pas·time – /ˈpasˌtīm/ – noun
- an activity that someone does regularly for enjoyment rather than work; a hobby. “his favorite pastimes were shooting and golf [and local history!]” (Source: Lexico – https://www.lexico.com/en/definition/pastime)
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I often compare the value of local history to the experience of drinking fine wine.
Better wines offer a variety of taste sensations and a depth of flavor over the course of one sip that other wines may not possess. In the end, though, the enjoyment of fine wine really comes down to the mindset we bring to drinking it: are we paying attention to the way it smells in the glass, its texture, the changes of flavor as we sip it both on its own and as we eat food? No matter how fine the wine, if we guzzle it down like water we will certainly miss its subtleties. But if we slow down and apply a more mindful approach to the wine that we drink (or the food that we eat), we gain more enjoyment from the experience.
The same principle applies to local history. The more we strive to learn about the history of our town, the greater the enjoyment of where we live. The Arcade Building is simply one of many buildings that line the Westborough rotary–until we learn that it was the site of the town’s second meeting house, which was then sold and turned into a shopping arcade before being replaced by the present structure. And the Town Hall is just a place where we pay our taxes, renew our dog licenses, and attend Selectmen’s meetings–until we learn that it needed to be built once the second meeting house was no longer available and that the current structure is actually the second town hall to inhabit that spot.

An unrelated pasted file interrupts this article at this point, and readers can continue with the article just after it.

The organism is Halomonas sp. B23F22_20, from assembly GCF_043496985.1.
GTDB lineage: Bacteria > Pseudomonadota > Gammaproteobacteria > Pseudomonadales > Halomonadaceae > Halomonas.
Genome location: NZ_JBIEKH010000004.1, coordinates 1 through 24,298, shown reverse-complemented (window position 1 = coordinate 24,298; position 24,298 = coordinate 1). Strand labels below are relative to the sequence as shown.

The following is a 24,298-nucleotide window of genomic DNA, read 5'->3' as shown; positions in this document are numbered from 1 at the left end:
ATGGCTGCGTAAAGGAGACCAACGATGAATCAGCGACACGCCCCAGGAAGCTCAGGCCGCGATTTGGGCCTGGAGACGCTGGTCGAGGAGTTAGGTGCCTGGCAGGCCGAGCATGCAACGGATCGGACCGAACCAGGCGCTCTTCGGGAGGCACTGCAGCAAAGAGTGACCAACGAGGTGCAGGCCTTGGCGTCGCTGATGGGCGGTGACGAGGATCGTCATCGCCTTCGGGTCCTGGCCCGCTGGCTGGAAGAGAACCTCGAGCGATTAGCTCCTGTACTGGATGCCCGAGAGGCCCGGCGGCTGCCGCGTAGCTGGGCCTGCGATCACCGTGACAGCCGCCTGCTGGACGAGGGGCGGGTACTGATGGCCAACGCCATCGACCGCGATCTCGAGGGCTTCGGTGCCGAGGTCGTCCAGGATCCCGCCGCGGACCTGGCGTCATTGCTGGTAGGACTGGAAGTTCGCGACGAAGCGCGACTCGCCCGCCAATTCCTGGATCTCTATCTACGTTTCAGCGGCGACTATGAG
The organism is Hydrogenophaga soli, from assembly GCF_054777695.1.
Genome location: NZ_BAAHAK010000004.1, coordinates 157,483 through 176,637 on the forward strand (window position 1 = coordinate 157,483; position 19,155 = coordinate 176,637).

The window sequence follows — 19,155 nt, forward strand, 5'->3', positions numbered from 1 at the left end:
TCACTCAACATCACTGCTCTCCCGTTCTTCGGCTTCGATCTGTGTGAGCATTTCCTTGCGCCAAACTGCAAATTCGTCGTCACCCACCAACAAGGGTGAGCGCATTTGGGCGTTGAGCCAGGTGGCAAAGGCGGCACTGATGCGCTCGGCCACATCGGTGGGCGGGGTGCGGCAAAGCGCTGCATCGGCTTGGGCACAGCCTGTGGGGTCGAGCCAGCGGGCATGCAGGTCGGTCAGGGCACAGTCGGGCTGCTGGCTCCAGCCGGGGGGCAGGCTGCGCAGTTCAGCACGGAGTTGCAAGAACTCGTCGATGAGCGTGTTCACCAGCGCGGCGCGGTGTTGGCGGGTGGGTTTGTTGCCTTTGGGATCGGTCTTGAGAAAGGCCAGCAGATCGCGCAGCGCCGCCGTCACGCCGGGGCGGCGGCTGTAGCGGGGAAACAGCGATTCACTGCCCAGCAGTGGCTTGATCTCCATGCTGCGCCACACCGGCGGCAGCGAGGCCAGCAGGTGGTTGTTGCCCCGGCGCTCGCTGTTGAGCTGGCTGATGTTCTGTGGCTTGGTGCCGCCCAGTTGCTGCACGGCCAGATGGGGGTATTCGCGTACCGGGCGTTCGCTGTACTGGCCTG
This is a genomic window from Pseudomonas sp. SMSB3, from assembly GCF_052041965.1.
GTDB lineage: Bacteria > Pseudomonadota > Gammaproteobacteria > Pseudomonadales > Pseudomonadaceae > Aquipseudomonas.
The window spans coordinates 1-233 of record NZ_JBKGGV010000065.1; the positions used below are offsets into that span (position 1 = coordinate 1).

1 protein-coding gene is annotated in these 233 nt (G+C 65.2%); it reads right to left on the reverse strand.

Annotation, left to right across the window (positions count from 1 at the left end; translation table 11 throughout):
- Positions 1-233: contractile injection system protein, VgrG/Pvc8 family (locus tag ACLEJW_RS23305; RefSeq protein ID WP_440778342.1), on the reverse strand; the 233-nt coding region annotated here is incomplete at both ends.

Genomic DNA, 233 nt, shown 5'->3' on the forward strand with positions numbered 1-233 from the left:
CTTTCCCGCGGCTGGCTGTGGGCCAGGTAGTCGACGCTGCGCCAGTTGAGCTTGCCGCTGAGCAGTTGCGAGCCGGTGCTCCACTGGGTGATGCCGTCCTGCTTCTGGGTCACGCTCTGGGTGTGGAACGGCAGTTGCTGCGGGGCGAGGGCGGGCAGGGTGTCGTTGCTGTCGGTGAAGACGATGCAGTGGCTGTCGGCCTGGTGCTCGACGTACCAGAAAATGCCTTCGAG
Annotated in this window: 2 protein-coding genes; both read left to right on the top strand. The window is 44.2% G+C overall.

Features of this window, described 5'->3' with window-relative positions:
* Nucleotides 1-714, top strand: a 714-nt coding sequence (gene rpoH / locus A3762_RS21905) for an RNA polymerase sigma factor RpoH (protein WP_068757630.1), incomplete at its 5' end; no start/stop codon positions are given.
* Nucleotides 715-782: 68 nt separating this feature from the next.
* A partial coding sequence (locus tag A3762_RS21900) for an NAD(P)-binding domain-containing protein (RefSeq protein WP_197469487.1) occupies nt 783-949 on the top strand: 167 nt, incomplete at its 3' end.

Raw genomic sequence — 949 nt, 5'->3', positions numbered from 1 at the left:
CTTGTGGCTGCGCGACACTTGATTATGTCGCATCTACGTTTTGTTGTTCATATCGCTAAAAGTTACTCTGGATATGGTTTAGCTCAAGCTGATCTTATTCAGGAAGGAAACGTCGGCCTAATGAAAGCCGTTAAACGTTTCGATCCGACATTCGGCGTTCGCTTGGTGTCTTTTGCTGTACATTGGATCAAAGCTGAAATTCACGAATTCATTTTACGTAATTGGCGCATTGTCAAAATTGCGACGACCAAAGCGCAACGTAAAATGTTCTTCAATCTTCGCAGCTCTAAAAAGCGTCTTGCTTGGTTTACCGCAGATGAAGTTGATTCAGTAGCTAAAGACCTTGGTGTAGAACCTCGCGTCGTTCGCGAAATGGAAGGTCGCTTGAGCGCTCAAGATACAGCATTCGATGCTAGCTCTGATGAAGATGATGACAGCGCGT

Local history offers us a “depth of flavor” that enhances the appreciation of our daily surroundings by helping us see the layers of time that have gone into making our town what it is today. Now that the weather is warming, why not take advantage of the “Early Development of Westborough through Church and State: A Walking Tour” (one of the Westborough Local History Pastimes listed below) and add some new “flavors” to your enjoyment of Westborough?!
–Anthony Vaver, Local History Librarian
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- Why Westborough? – The next question in the Westborough History Working Group’s Westborough in the 1950’s Project asks why you and your family decided to move to Westborough.
If you grew up in Westborough during the 1950’s, did you and your family move here during that time? If so, from where, and why did you move here? If your family lived in Westborough before 1950, what did your parents do for work? Why did your family decide to stay in Westborough?
If you live in Westborough today, did you grow up here? If so, why did you decide to stay (or move back)? If you moved to Westborough, where did you move from? Why did you choose to live in Westborough?
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- The Early Development of Westborough through Church and State: A Walking Tour – Take a virtual tour of downtown Westborough and learn how its architecture tells the story of our town’s early history. The tour was created by Emily Bartee and Kayla Niece as their Girl Scout Silver Award project.
Just make sure that while you follow the tour on your phone that you maintain proper social distancing!
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- Play some historical video games – The Internet Archive offers a wealth of public domain books, videos, audio files, and other free resources. It even has historical video games!
While your kids play games on their phones or on their Nintendo Switch, you can wax nostalgic by playing their early forebears, such as The Oregon Trail, Sim City, or Prince of Persia. The link above takes you to a list of games that can be played through your browser, but the “Software” navigation button at the top of the Internet Archive page can take you to other game forms (although some might require more advanced computer knowledge to operate).
As I try out some of these games I think about the truth of the old adage, “The more things change, the more they stay the same”: it turns out that I’m still really bad at playing Pac-Man!